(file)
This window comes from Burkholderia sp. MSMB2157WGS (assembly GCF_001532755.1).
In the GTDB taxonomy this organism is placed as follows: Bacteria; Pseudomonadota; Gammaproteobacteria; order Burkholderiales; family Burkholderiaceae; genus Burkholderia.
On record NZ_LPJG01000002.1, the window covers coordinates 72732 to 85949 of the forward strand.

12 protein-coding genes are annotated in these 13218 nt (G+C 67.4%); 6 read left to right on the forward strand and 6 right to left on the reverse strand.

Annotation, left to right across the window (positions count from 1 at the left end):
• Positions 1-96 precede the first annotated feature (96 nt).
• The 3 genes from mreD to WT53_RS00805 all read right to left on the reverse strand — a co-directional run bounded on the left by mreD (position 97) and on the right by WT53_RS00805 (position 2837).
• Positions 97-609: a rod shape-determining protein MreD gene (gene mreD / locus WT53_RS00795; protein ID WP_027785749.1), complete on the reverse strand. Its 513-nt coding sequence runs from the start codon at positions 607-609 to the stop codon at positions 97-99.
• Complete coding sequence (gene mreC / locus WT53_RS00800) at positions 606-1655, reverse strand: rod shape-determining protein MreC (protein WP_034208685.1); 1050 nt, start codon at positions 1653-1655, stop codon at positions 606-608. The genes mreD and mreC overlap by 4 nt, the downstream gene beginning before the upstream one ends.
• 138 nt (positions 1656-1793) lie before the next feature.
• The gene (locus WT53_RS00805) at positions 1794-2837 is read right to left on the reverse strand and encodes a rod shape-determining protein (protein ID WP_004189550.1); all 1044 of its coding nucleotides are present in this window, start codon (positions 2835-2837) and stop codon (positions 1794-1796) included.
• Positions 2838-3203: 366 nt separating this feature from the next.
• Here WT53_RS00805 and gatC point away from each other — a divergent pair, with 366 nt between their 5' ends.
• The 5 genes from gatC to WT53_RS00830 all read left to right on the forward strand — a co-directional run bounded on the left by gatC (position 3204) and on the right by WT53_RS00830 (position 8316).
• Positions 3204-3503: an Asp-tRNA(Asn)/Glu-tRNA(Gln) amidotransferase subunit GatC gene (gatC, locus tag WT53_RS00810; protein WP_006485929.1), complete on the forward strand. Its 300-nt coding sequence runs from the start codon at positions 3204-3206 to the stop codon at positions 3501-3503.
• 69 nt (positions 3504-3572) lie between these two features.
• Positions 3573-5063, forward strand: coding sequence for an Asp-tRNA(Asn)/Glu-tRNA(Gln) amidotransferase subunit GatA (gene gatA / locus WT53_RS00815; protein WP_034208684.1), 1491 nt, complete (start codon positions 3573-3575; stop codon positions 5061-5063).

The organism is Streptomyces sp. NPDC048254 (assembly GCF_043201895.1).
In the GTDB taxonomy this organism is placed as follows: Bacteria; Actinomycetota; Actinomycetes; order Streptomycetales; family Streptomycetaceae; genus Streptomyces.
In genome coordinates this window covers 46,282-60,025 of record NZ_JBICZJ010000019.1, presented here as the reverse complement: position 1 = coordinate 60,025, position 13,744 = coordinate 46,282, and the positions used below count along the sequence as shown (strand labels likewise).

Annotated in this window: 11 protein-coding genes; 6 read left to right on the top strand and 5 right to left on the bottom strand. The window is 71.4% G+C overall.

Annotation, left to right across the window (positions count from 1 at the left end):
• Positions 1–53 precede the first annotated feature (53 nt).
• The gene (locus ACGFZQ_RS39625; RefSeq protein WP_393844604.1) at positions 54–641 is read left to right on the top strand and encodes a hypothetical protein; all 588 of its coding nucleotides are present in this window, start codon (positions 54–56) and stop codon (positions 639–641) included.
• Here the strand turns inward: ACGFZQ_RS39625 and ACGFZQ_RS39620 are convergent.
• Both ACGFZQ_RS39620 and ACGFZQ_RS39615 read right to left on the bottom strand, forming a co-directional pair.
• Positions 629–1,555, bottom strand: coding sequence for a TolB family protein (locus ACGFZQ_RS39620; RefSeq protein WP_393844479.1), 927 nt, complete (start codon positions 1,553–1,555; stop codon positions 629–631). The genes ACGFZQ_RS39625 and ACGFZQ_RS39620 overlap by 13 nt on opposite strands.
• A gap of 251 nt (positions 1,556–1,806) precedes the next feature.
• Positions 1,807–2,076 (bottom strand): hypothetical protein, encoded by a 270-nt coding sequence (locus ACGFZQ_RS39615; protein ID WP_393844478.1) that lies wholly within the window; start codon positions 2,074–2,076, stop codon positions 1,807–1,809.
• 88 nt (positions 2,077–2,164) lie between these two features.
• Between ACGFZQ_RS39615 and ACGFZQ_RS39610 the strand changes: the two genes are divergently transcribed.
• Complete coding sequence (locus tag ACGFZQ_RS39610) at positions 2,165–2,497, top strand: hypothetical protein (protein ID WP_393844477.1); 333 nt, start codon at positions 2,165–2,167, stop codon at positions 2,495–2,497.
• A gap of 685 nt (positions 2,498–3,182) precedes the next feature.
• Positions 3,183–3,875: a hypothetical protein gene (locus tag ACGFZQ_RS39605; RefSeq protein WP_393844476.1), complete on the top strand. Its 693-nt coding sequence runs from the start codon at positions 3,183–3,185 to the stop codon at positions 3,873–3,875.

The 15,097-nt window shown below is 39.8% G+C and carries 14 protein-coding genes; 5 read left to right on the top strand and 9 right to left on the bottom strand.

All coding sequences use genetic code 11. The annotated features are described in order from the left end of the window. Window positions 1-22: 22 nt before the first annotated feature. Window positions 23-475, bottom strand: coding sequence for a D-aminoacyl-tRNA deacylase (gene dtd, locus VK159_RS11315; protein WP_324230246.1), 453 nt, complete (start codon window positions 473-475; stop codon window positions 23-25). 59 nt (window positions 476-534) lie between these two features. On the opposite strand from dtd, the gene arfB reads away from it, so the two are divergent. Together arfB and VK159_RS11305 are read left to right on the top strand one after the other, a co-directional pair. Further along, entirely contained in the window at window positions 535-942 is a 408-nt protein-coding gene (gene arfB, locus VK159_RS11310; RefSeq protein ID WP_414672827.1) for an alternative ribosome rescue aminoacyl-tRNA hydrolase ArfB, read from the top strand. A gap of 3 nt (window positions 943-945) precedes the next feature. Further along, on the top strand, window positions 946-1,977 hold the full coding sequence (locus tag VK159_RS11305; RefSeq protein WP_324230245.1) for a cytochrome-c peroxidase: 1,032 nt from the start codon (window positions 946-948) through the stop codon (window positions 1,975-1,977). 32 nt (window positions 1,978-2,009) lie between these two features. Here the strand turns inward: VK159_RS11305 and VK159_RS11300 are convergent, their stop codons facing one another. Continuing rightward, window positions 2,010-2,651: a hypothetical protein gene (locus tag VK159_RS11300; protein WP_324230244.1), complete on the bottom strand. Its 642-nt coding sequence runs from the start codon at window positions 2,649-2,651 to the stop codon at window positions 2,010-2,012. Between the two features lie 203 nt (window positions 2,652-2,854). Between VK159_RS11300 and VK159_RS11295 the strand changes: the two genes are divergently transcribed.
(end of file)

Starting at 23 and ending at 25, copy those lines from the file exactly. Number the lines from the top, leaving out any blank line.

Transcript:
• Positions 1–53 precede the first annotated feature (53 nt).
• The gene (locus ACGFZQ_RS39625; RefSeq protein WP_393844604.1) at positions 54–641 is read left to right on the top strand and encodes a hypothetical protein; all 588 of its coding nucleotides are present in this window, start codon (positions 54–56) and stop codon (positions 639–641) included.
• Here the strand turns inward: ACGFZQ_RS39625 and ACGFZQ_RS39620 are convergent.